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expert reaction to the latest version of DeepMind’s AlphaFold

A study published in Nature looks at the new version of AlphaFold for protein structure predictions.


Dr Nicole Wheeler, Birmingham Fellow, Institute of Microbiology and Infection, University of Birmingham, said:

“Since the release of AlphaFold in 2020, protein structure prediction has underpinned a wide range of advances in the biological sciences and biotechnology. Being able to predict the structure of complex biological parts helps us understand what function they perform and how, and helps us engineer better versions of existing biological machines or invent new biological parts that perform new functions.

“It’s impressive to see the more generalised modelling approach taken by AlphaFold 3 outperform a diverse range of specialised applications built on AlphaFold 2. This finding indicates we still have a lot of progress to make in “foundation” models in biology. AlphaFold 2 itself required a number of specialised modules that leverage expert knowledge of the physics and chemistry of proteins to produce good results, but AlphaFold 3 has managed to abstract much of this away by using a generative AI component, an area of AI that is also producing impressive results in producing images, video, and other types of data.  

“The new AlphaFold 3 has extended its capabilities to a wide range of biomolecules, like DNA and small molecules, indicating that the generalisability of AI in bio is expanding, similar to what we’re seeing in other multi-modal models like those that can model text, images and sound in one framework. This offers a lot of promise in expanding what we can do with these AI tools for understanding and engineering biology, like designing biological parts to control the expression of genes or designing small molecules to treat disease.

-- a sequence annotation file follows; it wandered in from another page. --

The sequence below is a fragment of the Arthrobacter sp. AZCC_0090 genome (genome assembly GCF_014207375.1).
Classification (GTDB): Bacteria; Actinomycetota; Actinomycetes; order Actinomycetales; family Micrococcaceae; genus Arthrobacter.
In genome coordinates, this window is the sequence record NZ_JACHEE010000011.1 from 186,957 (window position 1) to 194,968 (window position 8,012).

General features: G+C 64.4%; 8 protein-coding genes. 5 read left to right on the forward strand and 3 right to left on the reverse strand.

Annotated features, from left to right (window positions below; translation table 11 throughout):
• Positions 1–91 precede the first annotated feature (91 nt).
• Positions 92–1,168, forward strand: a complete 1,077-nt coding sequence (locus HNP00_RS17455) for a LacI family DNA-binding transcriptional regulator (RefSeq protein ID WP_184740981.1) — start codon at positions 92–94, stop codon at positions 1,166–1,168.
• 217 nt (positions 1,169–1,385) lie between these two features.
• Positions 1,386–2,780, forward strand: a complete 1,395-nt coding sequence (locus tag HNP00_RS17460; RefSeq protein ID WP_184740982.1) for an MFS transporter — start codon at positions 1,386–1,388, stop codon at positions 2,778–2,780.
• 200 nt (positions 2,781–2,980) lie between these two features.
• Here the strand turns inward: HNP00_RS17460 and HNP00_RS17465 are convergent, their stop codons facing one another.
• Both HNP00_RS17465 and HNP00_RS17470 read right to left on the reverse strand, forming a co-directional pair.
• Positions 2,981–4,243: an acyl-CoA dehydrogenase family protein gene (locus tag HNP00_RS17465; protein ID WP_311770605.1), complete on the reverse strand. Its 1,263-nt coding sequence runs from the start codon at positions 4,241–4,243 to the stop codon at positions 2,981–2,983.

“Unlike general trends toward adding more parameters at each new iteration of a model to achieve higher performance, AlphaFold 3 actually reduces the number of steps and computational complexity of their model. This is an important advance as the US government start placing reporting requirements on models that use a lot of compute, and people become more conscious of the carbon footprint of training models with increasing levels of complexity.

“The fact that the training data has been enriched by AlphaFold-Multimer predictions demonstrates the potential for new generations of AI to be built on training data generated by the current generation of AI. The potential to reduce the problem created by hallucinations of non-functioning proteins that pose challenges for the downstream viability of protein designs is also exciting, creating the possibility that people using these tools to design new biological parts won’t need to spend as long testing designs that won’t work. Physically producing and testing biological designs is a big bottleneck in biotechnology at the moment, so this is very encouraging for the prospect of rapidly prototyping biological parts for new applications, ranging from medicines, to food, to environmental applications.”



Accurate structure predictions of biomolecular interactions with AlphaFold 3’ by John Jumper et al. was published in Nature at 16:00 BST Wednesday 08 May.

DOI: 10.1038/s41586-024-07487-w



Declared interests

For all experts, no reply to our request for DOIs was received.

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